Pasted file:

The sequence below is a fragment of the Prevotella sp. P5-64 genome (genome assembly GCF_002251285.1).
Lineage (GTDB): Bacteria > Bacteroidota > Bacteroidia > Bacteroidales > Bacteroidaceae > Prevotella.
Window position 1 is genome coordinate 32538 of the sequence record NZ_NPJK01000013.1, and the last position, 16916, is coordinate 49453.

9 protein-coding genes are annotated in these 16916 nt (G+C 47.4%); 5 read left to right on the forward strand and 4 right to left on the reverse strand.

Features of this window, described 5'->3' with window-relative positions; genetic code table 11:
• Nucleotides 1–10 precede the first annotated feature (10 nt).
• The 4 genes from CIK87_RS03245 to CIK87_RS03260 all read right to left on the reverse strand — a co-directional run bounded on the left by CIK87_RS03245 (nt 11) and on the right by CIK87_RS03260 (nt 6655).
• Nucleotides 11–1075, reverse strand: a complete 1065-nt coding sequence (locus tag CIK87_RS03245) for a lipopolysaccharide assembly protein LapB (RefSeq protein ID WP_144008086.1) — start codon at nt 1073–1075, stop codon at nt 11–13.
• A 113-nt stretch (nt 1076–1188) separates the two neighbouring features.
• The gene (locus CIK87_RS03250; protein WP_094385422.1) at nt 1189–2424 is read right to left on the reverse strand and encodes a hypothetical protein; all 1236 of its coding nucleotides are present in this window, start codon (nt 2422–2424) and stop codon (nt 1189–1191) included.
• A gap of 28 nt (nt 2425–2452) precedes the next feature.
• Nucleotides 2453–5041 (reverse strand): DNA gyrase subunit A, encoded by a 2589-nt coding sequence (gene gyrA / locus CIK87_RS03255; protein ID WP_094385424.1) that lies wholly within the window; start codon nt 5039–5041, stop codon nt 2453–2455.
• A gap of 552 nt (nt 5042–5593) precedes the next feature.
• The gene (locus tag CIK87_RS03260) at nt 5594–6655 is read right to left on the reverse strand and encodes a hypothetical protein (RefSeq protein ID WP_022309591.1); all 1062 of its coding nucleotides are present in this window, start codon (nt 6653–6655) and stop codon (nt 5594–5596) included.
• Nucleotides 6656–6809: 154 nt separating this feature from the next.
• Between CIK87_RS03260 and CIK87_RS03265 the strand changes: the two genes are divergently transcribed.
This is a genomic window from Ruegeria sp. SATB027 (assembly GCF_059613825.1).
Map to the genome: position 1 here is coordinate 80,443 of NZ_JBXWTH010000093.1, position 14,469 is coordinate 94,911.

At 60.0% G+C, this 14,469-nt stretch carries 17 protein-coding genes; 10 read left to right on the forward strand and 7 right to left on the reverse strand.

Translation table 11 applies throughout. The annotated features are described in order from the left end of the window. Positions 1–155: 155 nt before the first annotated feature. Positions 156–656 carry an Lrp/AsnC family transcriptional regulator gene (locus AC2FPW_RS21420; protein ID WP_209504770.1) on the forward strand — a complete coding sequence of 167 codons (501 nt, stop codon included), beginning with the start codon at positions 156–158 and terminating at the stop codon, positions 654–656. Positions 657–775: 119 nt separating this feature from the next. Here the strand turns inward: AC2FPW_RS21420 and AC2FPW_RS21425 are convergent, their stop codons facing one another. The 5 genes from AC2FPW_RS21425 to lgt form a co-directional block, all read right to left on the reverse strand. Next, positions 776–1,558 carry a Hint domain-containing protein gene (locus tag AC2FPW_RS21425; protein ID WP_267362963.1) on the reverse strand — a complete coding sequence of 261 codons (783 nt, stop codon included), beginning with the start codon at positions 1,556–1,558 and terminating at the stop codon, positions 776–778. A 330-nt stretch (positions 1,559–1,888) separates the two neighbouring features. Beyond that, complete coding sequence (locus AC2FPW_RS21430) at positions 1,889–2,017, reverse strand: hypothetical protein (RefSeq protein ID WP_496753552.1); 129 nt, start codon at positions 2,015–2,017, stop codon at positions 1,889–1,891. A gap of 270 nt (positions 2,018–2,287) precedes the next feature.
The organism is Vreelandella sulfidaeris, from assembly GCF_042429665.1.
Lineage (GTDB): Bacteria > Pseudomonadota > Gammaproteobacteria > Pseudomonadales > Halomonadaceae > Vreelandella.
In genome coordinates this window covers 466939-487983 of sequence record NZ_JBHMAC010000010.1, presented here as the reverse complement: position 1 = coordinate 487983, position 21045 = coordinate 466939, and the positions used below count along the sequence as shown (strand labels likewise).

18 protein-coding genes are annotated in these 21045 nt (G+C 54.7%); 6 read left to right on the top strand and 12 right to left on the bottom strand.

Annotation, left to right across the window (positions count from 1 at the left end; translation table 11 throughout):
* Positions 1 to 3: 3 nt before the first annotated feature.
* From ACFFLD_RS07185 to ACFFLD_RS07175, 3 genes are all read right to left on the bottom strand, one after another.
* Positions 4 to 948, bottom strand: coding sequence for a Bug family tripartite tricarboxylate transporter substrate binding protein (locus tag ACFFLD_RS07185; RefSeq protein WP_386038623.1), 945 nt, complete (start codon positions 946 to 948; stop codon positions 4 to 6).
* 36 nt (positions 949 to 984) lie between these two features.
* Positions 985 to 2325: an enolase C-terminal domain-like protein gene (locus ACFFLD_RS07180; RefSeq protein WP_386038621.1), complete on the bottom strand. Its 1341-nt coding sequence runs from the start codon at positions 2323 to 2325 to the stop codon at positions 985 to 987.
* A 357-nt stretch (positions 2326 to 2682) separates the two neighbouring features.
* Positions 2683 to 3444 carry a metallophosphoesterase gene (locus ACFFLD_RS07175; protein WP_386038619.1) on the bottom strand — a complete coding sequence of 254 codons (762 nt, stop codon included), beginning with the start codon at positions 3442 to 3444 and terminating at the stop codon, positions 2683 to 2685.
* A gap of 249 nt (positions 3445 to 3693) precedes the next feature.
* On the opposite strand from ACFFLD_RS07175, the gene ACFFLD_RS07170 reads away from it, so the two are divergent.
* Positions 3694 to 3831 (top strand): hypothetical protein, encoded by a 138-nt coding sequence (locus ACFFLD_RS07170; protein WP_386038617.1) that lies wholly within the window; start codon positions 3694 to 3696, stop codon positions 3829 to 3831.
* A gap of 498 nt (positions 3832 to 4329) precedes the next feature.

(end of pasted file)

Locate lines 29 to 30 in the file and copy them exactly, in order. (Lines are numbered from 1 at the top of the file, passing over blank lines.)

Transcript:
* 36 nt (positions 949 to 984) lie between these two features.
* Positions 985 to 2325: an enolase C-terminal domain-like protein gene (locus ACFFLD_RS07180; RefSeq protein WP_386038621.1), complete on the bottom strand. Its 1341-nt coding sequence runs from the start codon at positions 2323 to 2325 to the stop codon at positions 985 to 987.